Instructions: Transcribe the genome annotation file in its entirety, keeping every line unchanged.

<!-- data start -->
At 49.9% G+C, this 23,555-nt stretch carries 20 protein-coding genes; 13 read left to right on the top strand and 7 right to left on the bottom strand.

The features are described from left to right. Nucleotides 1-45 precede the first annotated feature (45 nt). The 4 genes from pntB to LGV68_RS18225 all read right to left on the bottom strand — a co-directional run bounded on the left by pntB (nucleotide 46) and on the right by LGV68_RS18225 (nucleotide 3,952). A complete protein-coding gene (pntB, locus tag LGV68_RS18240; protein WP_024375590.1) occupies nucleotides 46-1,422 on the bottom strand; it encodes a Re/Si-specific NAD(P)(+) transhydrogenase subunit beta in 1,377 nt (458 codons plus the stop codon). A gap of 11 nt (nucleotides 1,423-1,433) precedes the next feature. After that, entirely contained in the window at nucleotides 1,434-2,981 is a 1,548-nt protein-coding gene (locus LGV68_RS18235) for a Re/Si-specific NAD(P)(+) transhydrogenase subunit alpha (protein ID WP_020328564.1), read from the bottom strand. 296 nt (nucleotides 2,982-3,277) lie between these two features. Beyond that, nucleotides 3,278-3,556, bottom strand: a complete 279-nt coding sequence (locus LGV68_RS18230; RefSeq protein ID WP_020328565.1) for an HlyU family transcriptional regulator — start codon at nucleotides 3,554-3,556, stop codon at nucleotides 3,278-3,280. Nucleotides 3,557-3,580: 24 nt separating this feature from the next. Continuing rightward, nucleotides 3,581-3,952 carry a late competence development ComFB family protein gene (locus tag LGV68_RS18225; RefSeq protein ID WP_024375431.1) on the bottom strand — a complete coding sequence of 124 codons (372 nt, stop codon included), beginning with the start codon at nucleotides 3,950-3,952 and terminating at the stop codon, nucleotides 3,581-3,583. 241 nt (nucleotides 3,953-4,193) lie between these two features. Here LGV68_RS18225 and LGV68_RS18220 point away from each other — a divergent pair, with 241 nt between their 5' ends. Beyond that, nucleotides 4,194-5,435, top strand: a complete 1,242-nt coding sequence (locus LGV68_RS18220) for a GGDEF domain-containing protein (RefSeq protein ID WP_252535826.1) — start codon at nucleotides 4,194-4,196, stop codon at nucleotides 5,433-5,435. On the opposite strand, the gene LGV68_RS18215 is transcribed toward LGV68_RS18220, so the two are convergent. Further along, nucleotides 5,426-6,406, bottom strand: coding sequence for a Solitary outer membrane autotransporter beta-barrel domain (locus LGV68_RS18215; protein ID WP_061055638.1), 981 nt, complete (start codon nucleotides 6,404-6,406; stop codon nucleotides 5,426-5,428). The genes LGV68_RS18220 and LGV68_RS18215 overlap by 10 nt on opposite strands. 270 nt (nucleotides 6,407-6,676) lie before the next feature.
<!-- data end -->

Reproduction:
At 49.9% G+C, this 23,555-nt stretch carries 20 protein-coding genes; 13 read left to right on the top strand and 7 right to left on the bottom strand.

The features are described from left to right. Nucleotides 1-45 precede the first annotated feature (45 nt). The 4 genes from pntB to LGV68_RS18225 all read right to left on the bottom strand — a co-directional run bounded on the left by pntB (nucleotide 46) and on the right by LGV68_RS18225 (nucleotide 3,952). A complete protein-coding gene (pntB, locus tag LGV68_RS18240; protein WP_024375590.1) occupies nucleotides 46-1,422 on the bottom strand; it encodes a Re/Si-specific NAD(P)(+) transhydrogenase subunit beta in 1,377 nt (458 codons plus the stop codon). A gap of 11 nt (nucleotides 1,423-1,433) precedes the next feature. After that, entirely contained in the window at nucleotides 1,434-2,981 is a 1,548-nt protein-coding gene (locus LGV68_RS18235) for a Re/Si-specific NAD(P)(+) transhydrogenase subunit alpha (protein ID WP_020328564.1), read from the bottom strand. 296 nt (nucleotides 2,982-3,277) lie between these two features. Beyond that, nucleotides 3,278-3,556, bottom strand: a complete 279-nt coding sequence (locus LGV68_RS18230; RefSeq protein ID WP_020328565.1) for an HlyU family transcriptional regulator — start codon at nucleotides 3,554-3,556, stop codon at nucleotides 3,278-3,280. Nucleotides 3,557-3,580: 24 nt separating this feature from the next. Continuing rightward, nucleotides 3,581-3,952 carry a late competence development ComFB family protein gene (locus tag LGV68_RS18225; RefSeq protein ID WP_024375431.1) on the bottom strand — a complete coding sequence of 124 codons (372 nt, stop codon included), beginning with the start codon at nucleotides 3,950-3,952 and terminating at the stop codon, nucleotides 3,581-3,583. 241 nt (nucleotides 3,953-4,193) lie between these two features. Here LGV68_RS18225 and LGV68_RS18220 point away from each other — a divergent pair, with 241 nt between their 5' ends. Beyond that, nucleotides 4,194-5,435, top strand: a complete 1,242-nt coding sequence (locus LGV68_RS18220) for a GGDEF domain-containing protein (RefSeq protein ID WP_252535826.1) — start codon at nucleotides 4,194-4,196, stop codon at nucleotides 5,433-5,435. On the opposite strand, the gene LGV68_RS18215 is transcribed toward LGV68_RS18220, so the two are convergent. Further along, nucleotides 5,426-6,406, bottom strand: coding sequence for a Solitary outer membrane autotransporter beta-barrel domain (locus LGV68_RS18215; protein ID WP_061055638.1), 981 nt, complete (start codon nucleotides 6,404-6,406; stop codon nucleotides 5,426-5,428). The genes LGV68_RS18220 and LGV68_RS18215 overlap by 10 nt on opposite strands. 270 nt (nucleotides 6,407-6,676) lie before the next feature.